by Roger Gilbert, Publisher, Milling & Grain


Industry and World Food Programme install emergency grain storage facility for Africa

In 2010, the company was invited by the FAO to discuss a World Food Programme for storage facilities in Djibouti in the Horn of Africa and which was put out for tender in 2014. Mulmix successfully tendered for the project and was awarded five years after its first discussion in Rome.

The company installed four 24-metre (m) diameter-35m tall silos, with two independent bucket elevators and a double line of Redler chain conveyors, with double loading at 250 tonnes per hour and four bagging lines for delivery to trucks. This is the first cereal storage plant implemented by the United Nations and the first in Djibouti where, until now, all cereals had been imported in bags.

The storage plant, which operates 24 hours a day and 365 days per year, acts as a collection and sorting centre for all cereals arriving at the port. Perishable products are temperature controlled. Cereal leaves the facility in 50kg bags and is transported by trucks to countries facing economic difficulties and famine.

In addition to the four silos, there are four reception pits, four automated bagging lines with a capacity of 800 bags per hour. There is a logistics centre to co-ordinate shipments and reception of materials and an on-site training facility.

The facility has up-to-date and independent mechanical, electrical and software systems and is set up to minimise energy consumption requiring only an 850kW installation to operate the entire facility.

This facility, supplied as a turnkey solution by Mulmix, means ships arriving can be unloaded quickly. The facility was inaugurated in September 2017 and is fully functional today.

'We are very proud of this project and hope we can work again with WFP in the future,' says Mr Nardo.

Founded in 1962 the World Food Programme is the UN's leading agency in the fight against hunger. Hunger is the main emergency following a crisis and the WFP is reaching some 80 million people. The WFP has 30 ships, 50 aircraft and 5000 trucks in continuous service and all stocked with food to respond to emergencies. A prompt response is essential. Today the WFP and the UN own the first seed and cereal storage plant based in Africa for delivering humanitarian aid.

Trading conditions for one of Italy's leading storage and feed equipment companies is changing, with a shift from traditional sales areas of Eastern Europe and North Africa, to the Middle East, Central Africa and South America, in the past four years.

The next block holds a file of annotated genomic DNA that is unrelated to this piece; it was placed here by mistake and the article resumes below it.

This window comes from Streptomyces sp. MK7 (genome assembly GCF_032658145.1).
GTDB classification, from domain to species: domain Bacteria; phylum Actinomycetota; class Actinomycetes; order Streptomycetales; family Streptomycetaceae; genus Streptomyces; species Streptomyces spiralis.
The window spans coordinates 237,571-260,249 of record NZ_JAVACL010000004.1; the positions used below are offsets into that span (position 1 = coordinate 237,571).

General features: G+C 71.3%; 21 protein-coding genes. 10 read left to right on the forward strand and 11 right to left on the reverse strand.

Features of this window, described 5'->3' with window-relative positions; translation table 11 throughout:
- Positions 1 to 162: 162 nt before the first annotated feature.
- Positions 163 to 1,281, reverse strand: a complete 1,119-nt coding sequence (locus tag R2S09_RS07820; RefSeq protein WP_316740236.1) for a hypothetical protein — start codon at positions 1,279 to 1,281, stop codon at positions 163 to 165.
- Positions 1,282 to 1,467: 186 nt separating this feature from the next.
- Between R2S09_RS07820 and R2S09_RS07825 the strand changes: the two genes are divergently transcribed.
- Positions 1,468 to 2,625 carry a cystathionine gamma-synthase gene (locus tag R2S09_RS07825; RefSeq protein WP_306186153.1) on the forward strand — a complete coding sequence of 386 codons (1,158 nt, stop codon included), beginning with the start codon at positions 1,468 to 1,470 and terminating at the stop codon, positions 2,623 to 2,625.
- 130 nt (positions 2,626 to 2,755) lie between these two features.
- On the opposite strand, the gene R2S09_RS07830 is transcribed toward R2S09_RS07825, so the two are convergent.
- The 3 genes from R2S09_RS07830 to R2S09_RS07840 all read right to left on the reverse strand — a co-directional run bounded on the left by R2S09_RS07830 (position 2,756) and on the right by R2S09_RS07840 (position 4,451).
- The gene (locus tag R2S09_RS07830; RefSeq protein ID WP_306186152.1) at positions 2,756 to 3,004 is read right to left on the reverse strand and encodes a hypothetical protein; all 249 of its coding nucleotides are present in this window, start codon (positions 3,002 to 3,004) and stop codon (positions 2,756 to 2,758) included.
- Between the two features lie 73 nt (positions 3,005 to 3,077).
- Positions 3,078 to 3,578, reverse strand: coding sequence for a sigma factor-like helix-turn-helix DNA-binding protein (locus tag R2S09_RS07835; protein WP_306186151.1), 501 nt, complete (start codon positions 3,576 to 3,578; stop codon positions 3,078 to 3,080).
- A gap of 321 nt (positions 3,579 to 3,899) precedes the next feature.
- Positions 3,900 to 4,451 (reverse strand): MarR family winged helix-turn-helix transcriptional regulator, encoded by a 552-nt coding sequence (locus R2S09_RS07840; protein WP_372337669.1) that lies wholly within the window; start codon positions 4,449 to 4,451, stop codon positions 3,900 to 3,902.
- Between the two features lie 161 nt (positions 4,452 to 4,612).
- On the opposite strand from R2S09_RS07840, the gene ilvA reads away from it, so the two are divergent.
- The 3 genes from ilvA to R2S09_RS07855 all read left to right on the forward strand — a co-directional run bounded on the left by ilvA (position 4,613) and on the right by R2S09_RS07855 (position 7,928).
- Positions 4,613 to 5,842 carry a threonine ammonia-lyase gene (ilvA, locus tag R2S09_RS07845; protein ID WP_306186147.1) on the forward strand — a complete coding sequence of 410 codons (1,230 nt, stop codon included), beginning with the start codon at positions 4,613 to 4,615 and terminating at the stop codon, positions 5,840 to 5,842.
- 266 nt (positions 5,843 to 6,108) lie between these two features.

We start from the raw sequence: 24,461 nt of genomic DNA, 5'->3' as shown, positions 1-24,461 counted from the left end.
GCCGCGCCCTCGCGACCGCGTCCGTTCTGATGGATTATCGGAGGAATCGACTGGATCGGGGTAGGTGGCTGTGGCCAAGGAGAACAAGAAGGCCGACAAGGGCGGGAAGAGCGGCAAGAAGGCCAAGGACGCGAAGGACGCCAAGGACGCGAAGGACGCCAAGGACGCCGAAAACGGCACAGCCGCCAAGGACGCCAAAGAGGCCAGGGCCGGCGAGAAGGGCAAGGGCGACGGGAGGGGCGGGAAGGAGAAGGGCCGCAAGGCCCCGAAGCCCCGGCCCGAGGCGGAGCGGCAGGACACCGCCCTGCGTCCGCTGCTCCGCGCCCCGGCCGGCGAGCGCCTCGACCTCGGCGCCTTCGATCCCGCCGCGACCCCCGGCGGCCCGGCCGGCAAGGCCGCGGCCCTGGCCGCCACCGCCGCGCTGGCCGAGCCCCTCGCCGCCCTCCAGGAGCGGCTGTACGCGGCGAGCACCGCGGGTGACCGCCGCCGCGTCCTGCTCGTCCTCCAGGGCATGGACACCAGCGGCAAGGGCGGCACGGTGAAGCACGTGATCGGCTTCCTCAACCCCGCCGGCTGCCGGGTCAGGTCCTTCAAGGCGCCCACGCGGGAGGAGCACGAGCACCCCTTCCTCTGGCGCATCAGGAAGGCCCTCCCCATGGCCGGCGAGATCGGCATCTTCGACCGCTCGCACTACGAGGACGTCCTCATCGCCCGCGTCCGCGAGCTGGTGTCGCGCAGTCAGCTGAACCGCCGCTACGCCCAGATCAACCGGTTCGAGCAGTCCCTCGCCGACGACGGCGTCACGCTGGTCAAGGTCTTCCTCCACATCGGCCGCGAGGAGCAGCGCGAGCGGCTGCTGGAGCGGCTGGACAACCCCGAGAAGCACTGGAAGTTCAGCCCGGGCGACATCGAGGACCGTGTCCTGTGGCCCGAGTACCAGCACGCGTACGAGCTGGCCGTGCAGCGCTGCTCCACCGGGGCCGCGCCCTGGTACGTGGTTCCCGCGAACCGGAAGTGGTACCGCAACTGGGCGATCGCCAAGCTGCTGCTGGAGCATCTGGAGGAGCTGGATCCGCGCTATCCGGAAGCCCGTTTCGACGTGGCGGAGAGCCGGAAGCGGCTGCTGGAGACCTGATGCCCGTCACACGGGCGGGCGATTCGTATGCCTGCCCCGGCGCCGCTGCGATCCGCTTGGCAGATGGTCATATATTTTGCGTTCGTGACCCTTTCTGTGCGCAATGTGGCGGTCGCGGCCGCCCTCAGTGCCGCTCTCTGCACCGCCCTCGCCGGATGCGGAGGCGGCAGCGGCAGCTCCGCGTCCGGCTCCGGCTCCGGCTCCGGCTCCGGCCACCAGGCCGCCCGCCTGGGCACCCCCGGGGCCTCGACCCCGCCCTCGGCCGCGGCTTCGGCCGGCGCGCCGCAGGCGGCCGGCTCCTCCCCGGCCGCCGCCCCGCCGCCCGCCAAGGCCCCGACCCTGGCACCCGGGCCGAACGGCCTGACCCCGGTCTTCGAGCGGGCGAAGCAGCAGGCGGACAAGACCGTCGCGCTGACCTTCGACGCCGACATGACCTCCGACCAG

'Our brand of storage is a strong area, especially in industrial plants for feed and oil extraction and in grain-handling at ports, with the scope of adding support equipment such as conveyors, elevators and electrical panels,' says Engineer Andrea Nardo, Chief Technical Officer at Mulmix Spa in Italy.

Crushing plants for soy and sunflower is particularly suited for this company's product range and 'this is much appreciated by our customers and supports the customer with an entire construction.'

The company works, not only in the industrial and storage side of grain and cereal processing, but also in feed and seed processing. On the feed side of the business, revamping existing installations, which have restricted handling equipment of between 100-150 tonnes/hour, are being increased, in order to optimise production flows for today's businesses, he adds.

'There are lots of these facilities in countries, like Romania and the Ukraine, that were built in the 1970s-80s, without good capacity to transfer grain.'

Mr Nardo says the move to upgrade production facilities started 10 years ago, with a change in handling conveyors. The company says revamping old concrete silos, for instance, is very common across Europe and in Eastern Europe.

'We are increasing the capacity of plants, but also ports and port installations as well.'

Future markets are already being explored by the company, and they include, in particular, Asia and the Chinese silo and port facility markets.

'This will be a strategic region in the future,' adds Mr Nardo.


A different approach

The company's focus is on providing products suitable for the purpose proposed, its flexibility in meeting a customer's demands and the quality of its equipment.

'It's not just a matter of supplying machines and silos, for instance. It is the support for the customer to allow him to make the correct choices for new flows and better equipment, to support his overall goal.

'Unlike the installations of some 40-50 years ago, today's installations have access to more electronic systems, and can be accessed by smart phones via the cloud, etc. It is important to include these steps as part of the upgrade, and we can provide the quality that Italian equipment is noted for in these areas.

'Our strategy is each time to be the best, to deliver the best and achieve an equilibrium between our products and what the customer wants. This way, we increase our capability with every installation and provide the support needed by the customer.